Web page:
Ways to develop stress resistance in elite biathletes

Фотографии: 

P.N. Kasatkin, psychologist of Russian women's biathlon national team, Sports Medicine Clinic FMBA. 
D.V. Malov, director of the medicopsychological department of Sports Medicine Clinic FMBA Russia. 
T.V. Balykina-Milushkina, candidate. Russian state university of physical culture, sport, youth and tourism, Moscow

Key words: elite sport, stress, distress, eustress, biathlon, physiological stress factors, psychological stress factors.

Relevance of the study. Recently when world records are getting higher elite sport becomes very stressful and even more extreme. The requirements to athletes' professional qualities are growing and now athlete's success in many respects depends on his ability to resist numerous stress factors, i.e. his stress resistance, apart from general physical and special fitness. In biathlon this ability is especially notable in the quality of shooting on the firing line during competitions, testifying to great importance of the factor of development of stress resistance in a biathlete.

The English word “stress” means pressure, push, effort and external action stipulating for this state [7]. This term was first introduced by Canadian physiologist Hans Selye, known as the founder of the concept of stress. He showed the mechanisms and the process of body adaptation in view of the nature of the effect and extremality. The affecting factors (stressors) can vary a lot, yet regardless of their features they attribute to homotypic body changes providing for adaptation or disease. The stress provoking negative emotions are called distress, and positive ones – eustress [8].

The concept of “stress“ has at least three common meanings in the modern research literature [1,2,3,5 et al.]. Firstly, the concept of stress can be defined as any external stimuli or situations provoking strain or excitation in a person. Today “stressor”, “stress factor” are more commonly used in this sense of the word. Secondly, stress can refer to subjective reaction and in this sense it defines the inner mental state of strain and excitation. Thirdly, stress can be a physical response of the body to a made claim or harmful effect. Moreover, the authors allocated stress components and distinguished physiological and psychological stressors (factors). Physiological stressors affect body tissues directly. These are painful effects, cold, high temperature, physical overload etc. Psychological stressors are the stimuli indicating to the biological value of situations. These are signals of threat and danger, personal sentiments after conflicts with relatives, various insults etc. [10, 11 et al.].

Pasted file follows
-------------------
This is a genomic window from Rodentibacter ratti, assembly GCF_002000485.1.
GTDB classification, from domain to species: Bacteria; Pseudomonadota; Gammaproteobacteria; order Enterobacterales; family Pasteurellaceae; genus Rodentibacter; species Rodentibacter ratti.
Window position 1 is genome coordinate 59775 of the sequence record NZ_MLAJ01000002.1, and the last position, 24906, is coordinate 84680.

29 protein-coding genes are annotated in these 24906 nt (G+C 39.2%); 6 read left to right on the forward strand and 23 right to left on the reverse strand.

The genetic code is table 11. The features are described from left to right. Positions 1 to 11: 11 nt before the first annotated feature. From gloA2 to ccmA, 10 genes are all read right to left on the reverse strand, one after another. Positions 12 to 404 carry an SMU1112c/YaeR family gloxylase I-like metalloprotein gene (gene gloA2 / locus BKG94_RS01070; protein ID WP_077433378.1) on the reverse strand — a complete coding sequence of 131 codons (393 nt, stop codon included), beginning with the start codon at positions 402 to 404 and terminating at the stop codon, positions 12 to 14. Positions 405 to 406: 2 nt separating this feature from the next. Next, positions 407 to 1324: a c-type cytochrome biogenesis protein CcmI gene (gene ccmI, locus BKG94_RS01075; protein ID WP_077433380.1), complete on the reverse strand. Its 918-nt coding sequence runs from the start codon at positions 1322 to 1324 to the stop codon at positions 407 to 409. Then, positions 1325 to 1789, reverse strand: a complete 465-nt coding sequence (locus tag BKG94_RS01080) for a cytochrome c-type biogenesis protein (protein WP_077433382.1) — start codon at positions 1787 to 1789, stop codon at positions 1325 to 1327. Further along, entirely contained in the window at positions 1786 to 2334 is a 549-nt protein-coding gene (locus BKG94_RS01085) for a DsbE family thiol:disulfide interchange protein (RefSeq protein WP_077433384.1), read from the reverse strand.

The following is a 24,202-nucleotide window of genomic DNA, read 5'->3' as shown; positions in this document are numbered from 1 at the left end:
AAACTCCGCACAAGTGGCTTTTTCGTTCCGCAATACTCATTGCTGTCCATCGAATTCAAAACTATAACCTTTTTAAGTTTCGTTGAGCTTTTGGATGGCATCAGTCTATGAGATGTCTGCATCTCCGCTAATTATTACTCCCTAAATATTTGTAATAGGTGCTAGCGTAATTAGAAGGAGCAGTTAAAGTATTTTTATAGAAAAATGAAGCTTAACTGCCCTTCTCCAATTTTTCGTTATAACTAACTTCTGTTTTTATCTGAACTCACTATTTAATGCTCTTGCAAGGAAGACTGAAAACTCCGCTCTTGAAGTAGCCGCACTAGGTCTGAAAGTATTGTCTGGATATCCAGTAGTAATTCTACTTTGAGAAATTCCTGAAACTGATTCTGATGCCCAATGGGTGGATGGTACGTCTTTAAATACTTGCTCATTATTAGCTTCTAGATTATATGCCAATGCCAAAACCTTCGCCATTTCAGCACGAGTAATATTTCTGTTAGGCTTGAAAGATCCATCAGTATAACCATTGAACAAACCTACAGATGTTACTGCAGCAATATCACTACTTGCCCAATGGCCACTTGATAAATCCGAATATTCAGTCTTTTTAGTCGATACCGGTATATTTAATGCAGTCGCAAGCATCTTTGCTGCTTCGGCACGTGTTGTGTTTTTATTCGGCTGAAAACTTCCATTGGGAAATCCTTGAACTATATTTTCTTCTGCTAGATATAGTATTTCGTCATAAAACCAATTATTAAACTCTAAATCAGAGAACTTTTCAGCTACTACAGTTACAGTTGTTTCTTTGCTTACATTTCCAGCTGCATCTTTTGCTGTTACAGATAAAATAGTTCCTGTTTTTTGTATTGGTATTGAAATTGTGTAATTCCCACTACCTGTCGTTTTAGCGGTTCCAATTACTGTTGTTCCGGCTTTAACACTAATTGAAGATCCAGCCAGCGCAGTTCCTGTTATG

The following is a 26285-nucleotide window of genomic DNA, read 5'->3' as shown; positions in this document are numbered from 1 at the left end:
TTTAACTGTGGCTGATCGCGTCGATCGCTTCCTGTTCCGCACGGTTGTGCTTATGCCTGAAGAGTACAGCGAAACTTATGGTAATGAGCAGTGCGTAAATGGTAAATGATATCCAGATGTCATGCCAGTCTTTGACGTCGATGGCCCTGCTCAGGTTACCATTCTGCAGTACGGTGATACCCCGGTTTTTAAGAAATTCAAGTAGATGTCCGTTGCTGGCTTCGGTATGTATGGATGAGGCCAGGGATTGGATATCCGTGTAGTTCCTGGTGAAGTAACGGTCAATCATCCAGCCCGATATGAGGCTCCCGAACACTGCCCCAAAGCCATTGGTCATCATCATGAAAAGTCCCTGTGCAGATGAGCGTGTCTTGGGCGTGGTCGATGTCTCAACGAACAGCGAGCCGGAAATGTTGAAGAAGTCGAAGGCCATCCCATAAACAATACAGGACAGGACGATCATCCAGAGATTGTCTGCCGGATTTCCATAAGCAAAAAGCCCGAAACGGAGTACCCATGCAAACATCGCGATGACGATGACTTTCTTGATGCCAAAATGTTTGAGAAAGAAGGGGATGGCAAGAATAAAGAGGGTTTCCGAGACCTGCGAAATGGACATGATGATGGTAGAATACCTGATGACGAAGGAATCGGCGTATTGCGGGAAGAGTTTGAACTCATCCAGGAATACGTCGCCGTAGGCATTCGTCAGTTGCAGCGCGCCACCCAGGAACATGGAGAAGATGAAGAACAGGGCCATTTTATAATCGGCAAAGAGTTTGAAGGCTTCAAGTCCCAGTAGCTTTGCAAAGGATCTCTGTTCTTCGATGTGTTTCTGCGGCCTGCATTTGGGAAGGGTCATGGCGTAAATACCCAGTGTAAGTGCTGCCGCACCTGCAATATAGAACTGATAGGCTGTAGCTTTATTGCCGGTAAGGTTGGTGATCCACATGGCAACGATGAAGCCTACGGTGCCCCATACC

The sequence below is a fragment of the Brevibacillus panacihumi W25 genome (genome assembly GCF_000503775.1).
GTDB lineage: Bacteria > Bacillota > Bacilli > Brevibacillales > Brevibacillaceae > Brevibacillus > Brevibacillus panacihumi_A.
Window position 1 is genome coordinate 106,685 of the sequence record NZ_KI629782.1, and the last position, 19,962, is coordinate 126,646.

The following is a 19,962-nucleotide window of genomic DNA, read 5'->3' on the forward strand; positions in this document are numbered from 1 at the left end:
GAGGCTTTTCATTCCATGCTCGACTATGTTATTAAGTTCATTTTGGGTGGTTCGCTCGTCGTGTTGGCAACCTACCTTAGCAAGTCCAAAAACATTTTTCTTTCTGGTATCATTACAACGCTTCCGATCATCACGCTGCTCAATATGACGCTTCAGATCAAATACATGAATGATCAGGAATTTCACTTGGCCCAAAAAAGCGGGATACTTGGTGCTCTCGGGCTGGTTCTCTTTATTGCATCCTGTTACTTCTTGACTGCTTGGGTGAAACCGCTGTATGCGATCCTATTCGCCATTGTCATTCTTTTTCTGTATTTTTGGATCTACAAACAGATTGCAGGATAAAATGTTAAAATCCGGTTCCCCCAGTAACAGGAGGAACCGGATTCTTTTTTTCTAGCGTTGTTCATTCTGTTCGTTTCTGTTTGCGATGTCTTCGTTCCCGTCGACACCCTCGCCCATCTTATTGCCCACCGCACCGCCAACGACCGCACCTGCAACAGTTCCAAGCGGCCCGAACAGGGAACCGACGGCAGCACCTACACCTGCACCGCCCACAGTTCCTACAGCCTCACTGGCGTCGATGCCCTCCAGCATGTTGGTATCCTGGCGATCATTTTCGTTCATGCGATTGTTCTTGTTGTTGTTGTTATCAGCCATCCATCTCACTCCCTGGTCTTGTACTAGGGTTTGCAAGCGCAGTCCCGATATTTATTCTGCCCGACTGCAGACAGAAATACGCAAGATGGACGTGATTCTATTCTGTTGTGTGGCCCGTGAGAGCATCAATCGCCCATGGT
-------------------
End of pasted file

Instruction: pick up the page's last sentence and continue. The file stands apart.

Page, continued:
The problem of stress is also the subject of research of such sports psychologists as Yu.L. Khanin, G.D. Gorbunov, V.A. Plakhtienko et al. Especially interesting are the studies considering athletes’ actions in extremely strenuous situations. L. Levi (1967) discovered the correlation between intensity of emotional excitation and adrenaline and noradrenaline release. F. Elmadian et al. (1957) had similar results when comparing the catecholamine release during stressful situations among hockey players and boxers. In contemporary researches, estimating the injurious exposure of various unfavorable factors arising in extreme situations on mental activity, psychoemotional responses and pathological conditions are allocated [4, 6, 7, 9]. However, they lack of a single theoretical concept aimed at practical efficiency. There exist very few works on stressful factors and the ways to train stress resistance in elite sport, especially in certain kinds of sport, and biathlon is not exclusion.